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Does anybody have a graphic / further details of the Comet 5?

Ignore the above as it is in stuck on the drawing board, I would love to see a graphical representation of the DH118 however.
 

royabulgaf

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Go back to a much earlier post, which noted no successful civil uses of a bomber wing. I ran through in my feeble mind...Viking (BEAC's "replacement" for Dak, which was long to outlast it), Argosy 100, C.102 Jetliner, Tu.104...he's not wrong. Go back to the pods point and list successful thick wing, "buried" engine types...he's not wrong either. Where, exactly, is your beef in all this? Dead horse, flog.

If you want to get pedantic, there was the Boeing B-50/Stratocruiser. However, that was not exactly a worldbeater in sales, and I doubt it would be as economically successful were the C-97 nonexistant. I didn't read the post you're referring to, however as a modeler, the VC-7 wing has no real resemblance to the Valiant wing.
 

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royabulgaf said:
Go back to a much earlier post, which noted no successful civil uses of a bomber wing. I ran through in my feeble mind...Viking (BEAC's "replacement" for Dak, which was long to outlast it), Argosy 100, C.102 Jetliner, Tu.104...he's not wrong. Go back to the pods point and list successful thick wing, "buried" engine types...he's not wrong either. Where, exactly, is your beef in all this? Dead horse, flog.

If you want to get pedantic, there was the Boeing B-50/Stratocruiser. However, that was not exactly a worldbeater in sales, and I doubt it would be as economically successful were the C-97 nonexistant. I didn't read the post you're referring to, however as a modeler, the VC-7 wing has no real resemblance to the Valiant wing.
Hi Folks,

Was the C.102 Jetliner derived from a bomber aircraft?
 

Caravellarella

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The Avro Canada Jetliner was a Lancaster/Lincoln/Tudor derivative. It certainly retained the same wing aerofoil section and I believe (please correct me if I'm wrong) it used the same fuselage cross-section as the wider-bodied Tudor 2/5/7. This probably explains why it is so similar to the Avro Ashton......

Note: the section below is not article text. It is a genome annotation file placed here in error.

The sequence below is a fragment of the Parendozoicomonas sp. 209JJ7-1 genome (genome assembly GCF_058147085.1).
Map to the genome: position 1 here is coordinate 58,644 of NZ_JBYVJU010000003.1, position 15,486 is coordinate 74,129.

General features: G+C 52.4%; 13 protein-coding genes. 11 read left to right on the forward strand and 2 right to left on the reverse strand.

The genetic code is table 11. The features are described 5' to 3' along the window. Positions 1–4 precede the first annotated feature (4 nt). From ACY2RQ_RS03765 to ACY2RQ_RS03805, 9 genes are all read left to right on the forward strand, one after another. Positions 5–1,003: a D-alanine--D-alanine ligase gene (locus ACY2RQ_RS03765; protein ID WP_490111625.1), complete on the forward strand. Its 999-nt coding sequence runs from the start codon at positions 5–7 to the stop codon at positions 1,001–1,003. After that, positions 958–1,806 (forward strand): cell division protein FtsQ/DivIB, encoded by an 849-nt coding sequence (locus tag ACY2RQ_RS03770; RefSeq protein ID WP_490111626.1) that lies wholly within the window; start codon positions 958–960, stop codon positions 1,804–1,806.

Dear moderators, doesn't the Avro Canada Jetliner justify its own message thread? It bears no relationship to the Vickers VC-7/V1000......

Terry (Caravellarella)
 

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sealordlawrence said:
Does anybody have a graphic / further details of the Comet 5?

Ignore the above as it is in stuck on the drawing board, I would love to see a graphical representation of the DH118 however.

"Stuck on the drawing Board" includes an illustration of the Comet 5, also a three-view of the same aircraft.
There is also a plan and elevation of the DH.118.
 

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pf matthews said:
sealordlawrence said:
Does anybody have a graphic / further details of the Comet 5?

Ignore the above as it is in stuck on the drawing board, I would love to see a graphical representation of the DH118 however.

"Stuck on the drawing Board" includes an illustration of the Comet 5, also a three-view of the same aircraft.
There is also a plan and elevation of the DH.118.

What page is DH.118 graphic on? I seem unable to find it in my copy.
 

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Dear Boys & Girls, the image below of the VC-7 dates from at least 6 years before the planned first flight! Can anyone account for the very long gestation period?